CORE Innovation Hub celebrated two years as Australia’s collaboration and innovation hub for the resources and energy sector, at a cocktail function in the FLUX foyer last night, and had a few announcements to make…
For those of us standing at the opening of CORE two years ago, time seems to have flown by. The innovation hub centred on Australia’s massive resources sector has since become a permanent fixture in the ‘startup central’ that is FLUX foyer down at 191 St George’s Terrace.
It has done far more than this, say its founders and operators.
In her welcome speech last night CEO Tamryn Barker admitted that “Year one was fun, year two was hard work”, and thanked her team.
She also heralded CORE’s main contribution towards what has been a transformational shift in the resources sector to become more open and collaborative in building community, culture and capability.
This has included facilitating growth and connecting companies all along the supply chain, from startups, mid-tiers to operators; delivering hundreds of technical, networking and knowledge-building events and activities throughout the year and co-creating, with industry, flexible, fit-for-purpose skills courses.
CORE’s Foundation Partners National Energy Resources Australia (NERA), METS Ignited, Austmine, WesTrac, Unearthed and Spacecubed, and more than 130 industry partners and members came together last night to celebrate this milestone at the Perth CBD hub.
CORE’s inaugural Expert-in-Residence Professor Ray Wills (see main feature photo above) provided a typically bubbly and inspirational keynote address, setting a vision and challenge to the CORE community to embrace new enterprise opportunities in energy metals.
Recognised as one of the worlds’ top 100 global leaders in sustainability and a global influencer in social media on energy, he co-authored the Regional Development Australia’s report, ‘Lithium Valley: Establishing the Case for Energy Metals and Battery Manufacturing in Western Australia’, in July 2018.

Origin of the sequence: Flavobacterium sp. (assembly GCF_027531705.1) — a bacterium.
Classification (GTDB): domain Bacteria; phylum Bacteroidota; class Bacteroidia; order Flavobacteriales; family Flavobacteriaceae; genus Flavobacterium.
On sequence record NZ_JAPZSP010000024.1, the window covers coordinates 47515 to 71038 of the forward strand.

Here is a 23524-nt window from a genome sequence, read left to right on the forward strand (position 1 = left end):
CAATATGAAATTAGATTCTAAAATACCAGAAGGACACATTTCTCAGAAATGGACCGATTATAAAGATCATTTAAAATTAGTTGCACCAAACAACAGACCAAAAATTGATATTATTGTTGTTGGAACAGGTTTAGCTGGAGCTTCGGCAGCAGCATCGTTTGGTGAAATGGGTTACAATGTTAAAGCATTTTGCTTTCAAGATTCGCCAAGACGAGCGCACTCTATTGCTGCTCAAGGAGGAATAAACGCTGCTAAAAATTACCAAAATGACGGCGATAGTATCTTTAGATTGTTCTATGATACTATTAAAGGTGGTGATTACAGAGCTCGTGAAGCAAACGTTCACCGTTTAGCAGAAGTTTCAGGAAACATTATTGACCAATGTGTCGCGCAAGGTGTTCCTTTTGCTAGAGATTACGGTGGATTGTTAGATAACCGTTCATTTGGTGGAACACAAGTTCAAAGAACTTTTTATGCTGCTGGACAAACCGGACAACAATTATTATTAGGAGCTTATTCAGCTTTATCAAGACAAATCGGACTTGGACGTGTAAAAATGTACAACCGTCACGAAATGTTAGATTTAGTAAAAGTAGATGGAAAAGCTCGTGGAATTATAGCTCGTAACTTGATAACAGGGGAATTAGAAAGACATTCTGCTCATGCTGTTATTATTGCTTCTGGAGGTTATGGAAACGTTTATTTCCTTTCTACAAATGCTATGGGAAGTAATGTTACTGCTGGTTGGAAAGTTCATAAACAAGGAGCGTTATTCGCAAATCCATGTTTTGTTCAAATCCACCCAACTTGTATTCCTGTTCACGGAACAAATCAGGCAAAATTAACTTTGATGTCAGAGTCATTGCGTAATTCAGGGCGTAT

“Digitalization has taken us down a mobile path, and to be mobile you will need a battery. Batteries require 10 minerals, and WA has all 10”, said Professor Wills.
“WA is moving downstream. It’s time for us to shift the way we produce in this country and this state. This year there’s already been a $250B announcement on spending on electric vehicles to 2022. They’ll all need batteries. The value of core is to find out where these new opportunities are and how we can support it.”
Now we are Two
CORE also launched two new initiatives on the night: CORE Expert-in-Residence and CORE Skills, with delivery of its first professional ‘Geoscientist to Data Scientist’ course.
Both programs will serve to advance capability in the sector by leveraging global thought leadership and upskilling industry with the digital and collaboration skills of the future.
“New capability made possible through digital technologies makes it an exciting time for the sector. We know that this comes with an inherent challenge – how might organisations build capabilities in their teams – the knowledge, skills and experiences necessary to thrive? We are committed to pursuing and enabling knowledge and opportunities to develop this capability for our industry partners. Our CORE Skills and Expert-in-Residence programs are delivering on this.” Ms Barker explained.
For its Expert-in-Residence program, CORE will host a series of leading local and international experts and thinkers from the resources and energy sector over the year. Each expert will help to accelerate thinking, knowledge development and connecting opportunities for CORE members, partners and the wider sector, delivering workshops, advising startups and industry and contributing thought leadership material over the course of their residency.
Happy anniversary CORE. Keep collaborating. Keep shifting.
PHOTOS: courtesy of CORE Innovation Hub.